OPINION: George Leef - American Law Schools: Becoming More and More Dysfunctional

OPINION:  George Leef - American Law Schools:  Becoming More and More Dysfunctional

Law school in The United States used to be merely a needless barrier to entry into the market for legal services, helping to keep down competition. Starting back in the 1920s, the American Bar Association started flexing its muscles to prevail upon states to forbid anyone from taking the bar exam who hadn’t graduated from an ABA-accredited law school. The ABA insisted that law school take three years. Prior to that time, many lawyers attended shorter law school programs or learned what they needed to know on the job without going to law school at all.

The simple fact of the matter is that there is no piece of knowledge or skill that can only be learned sitting in a law school classroom. The mandatory three years of that is entirely unnecessary. (I have been making that argument for a long time; see, e.g., this 1997 article in Regulation magazine.)

Then, starting in the 1970s, the academic left began infiltrating law schools with courses and programs intended to turn out “progressive” radicals, as Professor Charles Rounds explained in a 2010 article for the James G. Martin Center, “Bad Sociology, Not Law.”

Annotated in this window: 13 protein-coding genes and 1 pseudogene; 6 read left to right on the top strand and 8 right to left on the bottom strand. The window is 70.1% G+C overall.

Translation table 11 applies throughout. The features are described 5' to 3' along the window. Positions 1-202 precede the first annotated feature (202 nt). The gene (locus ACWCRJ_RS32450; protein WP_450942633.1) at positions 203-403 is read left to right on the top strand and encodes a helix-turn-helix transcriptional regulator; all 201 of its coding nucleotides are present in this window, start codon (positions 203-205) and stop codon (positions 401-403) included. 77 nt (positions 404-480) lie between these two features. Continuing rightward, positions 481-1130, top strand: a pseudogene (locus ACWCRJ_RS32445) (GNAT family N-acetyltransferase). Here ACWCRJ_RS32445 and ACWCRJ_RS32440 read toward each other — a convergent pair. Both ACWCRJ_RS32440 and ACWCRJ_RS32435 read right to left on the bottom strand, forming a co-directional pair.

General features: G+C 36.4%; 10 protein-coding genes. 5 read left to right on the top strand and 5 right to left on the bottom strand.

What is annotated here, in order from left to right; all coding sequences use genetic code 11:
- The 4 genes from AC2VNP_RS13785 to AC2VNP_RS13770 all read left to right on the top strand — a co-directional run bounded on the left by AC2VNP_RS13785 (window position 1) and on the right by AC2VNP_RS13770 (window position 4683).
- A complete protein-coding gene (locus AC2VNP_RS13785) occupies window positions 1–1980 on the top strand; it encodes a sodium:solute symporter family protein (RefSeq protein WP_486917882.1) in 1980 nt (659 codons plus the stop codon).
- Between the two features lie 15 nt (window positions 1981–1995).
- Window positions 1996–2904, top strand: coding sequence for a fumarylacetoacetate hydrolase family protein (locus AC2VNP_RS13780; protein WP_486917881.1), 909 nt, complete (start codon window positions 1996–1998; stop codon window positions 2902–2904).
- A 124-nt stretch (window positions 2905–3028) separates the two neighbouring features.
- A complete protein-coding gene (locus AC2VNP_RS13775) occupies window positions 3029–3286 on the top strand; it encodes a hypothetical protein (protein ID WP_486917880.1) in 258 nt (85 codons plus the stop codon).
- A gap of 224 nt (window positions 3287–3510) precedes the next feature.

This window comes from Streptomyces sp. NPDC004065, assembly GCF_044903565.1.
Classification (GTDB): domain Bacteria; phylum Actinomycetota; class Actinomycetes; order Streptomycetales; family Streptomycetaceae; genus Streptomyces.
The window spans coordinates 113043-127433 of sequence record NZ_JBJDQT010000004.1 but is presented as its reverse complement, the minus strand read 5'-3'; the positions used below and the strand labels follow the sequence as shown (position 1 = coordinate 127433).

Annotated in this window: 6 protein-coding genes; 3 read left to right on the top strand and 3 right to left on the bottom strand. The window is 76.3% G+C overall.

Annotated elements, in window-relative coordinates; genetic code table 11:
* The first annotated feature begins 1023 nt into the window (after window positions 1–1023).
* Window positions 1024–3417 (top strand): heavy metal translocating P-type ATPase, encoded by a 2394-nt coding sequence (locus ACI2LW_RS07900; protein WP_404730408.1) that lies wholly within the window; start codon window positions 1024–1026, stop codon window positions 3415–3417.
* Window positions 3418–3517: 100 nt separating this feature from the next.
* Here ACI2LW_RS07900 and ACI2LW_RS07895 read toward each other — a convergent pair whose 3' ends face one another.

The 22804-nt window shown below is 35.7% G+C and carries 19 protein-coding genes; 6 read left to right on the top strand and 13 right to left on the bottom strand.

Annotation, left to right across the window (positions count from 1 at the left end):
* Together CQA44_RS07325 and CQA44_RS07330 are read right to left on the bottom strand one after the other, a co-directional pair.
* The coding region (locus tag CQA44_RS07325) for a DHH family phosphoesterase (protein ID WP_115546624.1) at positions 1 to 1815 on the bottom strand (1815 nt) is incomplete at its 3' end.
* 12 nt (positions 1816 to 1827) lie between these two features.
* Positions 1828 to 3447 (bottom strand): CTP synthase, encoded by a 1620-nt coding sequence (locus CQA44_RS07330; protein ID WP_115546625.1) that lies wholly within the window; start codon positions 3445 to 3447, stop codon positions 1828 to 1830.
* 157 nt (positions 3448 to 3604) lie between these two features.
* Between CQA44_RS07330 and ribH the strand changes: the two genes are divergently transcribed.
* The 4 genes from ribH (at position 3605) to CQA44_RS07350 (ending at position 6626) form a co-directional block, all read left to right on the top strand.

Of late, matters have taken still another terrible turn. The problem is that “woke” law students are beginning to rule the roost with their demands for ideological purity. And even though they’re merely students, they tend to get their way because the higher ups don’t want to confront them.

Read more at AIER.org


Leef is director of editorial content for the James G. Martin Center for Academic Renewal. He holds a bachelor of arts degree from Carroll College (Waukesha, WI) and a juris doctor from Duke University School of Law. He was a vice president of the John Locke Foundation until 2003.